ARTICLE26 January 2022

AI Act begins to take shape

The AI Act proposed by the European Commission in April last year is currently being debated in the Council and will also soon be discussed in the European Parliament. The proposal needs a greater level of ambition if it is to strengthen the competitiveness of European companies. As a digital frontrunner reliant on innovation and international trade, the Swedish government has a number of important messages to stress in the discussions in the Council working party.

The French Presidency of the Council has already presented a compromise text to the Member States, but they may still be a long way from reaching an agreement on the AI Act. The European Parliament, on the other hand, is at the early stages of its deliberations. The joint IMCO-LIBE committee will start the first hearing on 23 March and the schedule indicates that the plenary vote should take place in November. Then will come the trilogue with the European Commission and the Council, if they have agreed on a position by then.

The European Commission’s proposal for the AI Act is based on the concept of trust, which is vital to achieving greater uptake of AI. The use of AI solutions is important for competitiveness, security, good customer experience and for providing effective and appropriate services for citizens.

However, there are significant concerns amongst our members that the draft AI Act is far too wide-ranging, and with many vague legal concepts to truly boost the use of AI and EU competitiveness. The European Commission’s proposal would be difficult to apply and would entail increased costs for compliance. The Act proposal overlaps, and conflicts with, existing frameworks in a way that few companies will be able to address. It imposes unrealistic costs and administrative burdens, not least on start-ups and small- and medium-sized enterprises.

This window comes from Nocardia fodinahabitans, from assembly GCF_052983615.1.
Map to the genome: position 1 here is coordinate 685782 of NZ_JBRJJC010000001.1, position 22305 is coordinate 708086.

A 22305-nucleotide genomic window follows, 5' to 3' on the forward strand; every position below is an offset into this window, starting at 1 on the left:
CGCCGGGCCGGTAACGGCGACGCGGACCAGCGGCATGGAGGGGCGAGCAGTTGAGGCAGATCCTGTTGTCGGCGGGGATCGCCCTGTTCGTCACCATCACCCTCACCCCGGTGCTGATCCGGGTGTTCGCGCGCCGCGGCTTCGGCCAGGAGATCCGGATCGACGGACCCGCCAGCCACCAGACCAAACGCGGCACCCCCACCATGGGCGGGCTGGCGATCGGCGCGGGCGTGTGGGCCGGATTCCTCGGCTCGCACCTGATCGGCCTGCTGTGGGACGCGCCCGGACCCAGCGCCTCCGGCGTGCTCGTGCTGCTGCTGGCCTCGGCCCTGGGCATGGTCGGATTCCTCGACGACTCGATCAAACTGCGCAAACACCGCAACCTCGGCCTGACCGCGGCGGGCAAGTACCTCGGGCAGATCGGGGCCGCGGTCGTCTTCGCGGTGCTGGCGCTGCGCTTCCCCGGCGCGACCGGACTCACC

The proposal will also generate higher costs and create bottlenecks as a consequence of its extensive reach, while complex requirements will necessitate competence in areas where there are already considerable shortages of employees with relevant knowledge. This situation is a fact in both private and public sectors.

The French Presidency’s compromise proposal of 13 January does include some important clarifications. The concept of ‘risk’ has now been limited to the “health, safety, and fundamental rights in view of the intended purpose of the high-risk AI systems”, which cannot be “reasonably mitigated or eliminated through the development or design of the high-risk Ai system, or the provision of adequate technical information” (article 9).

The Presidency narrows the data and data governance requirements to biases that “are likely to affect health and safety of persons or lead to discrimination prohibited by Union law” (article 10). The text now clarifies that data sets need to be free of errors and complete only to “the best extent possible”.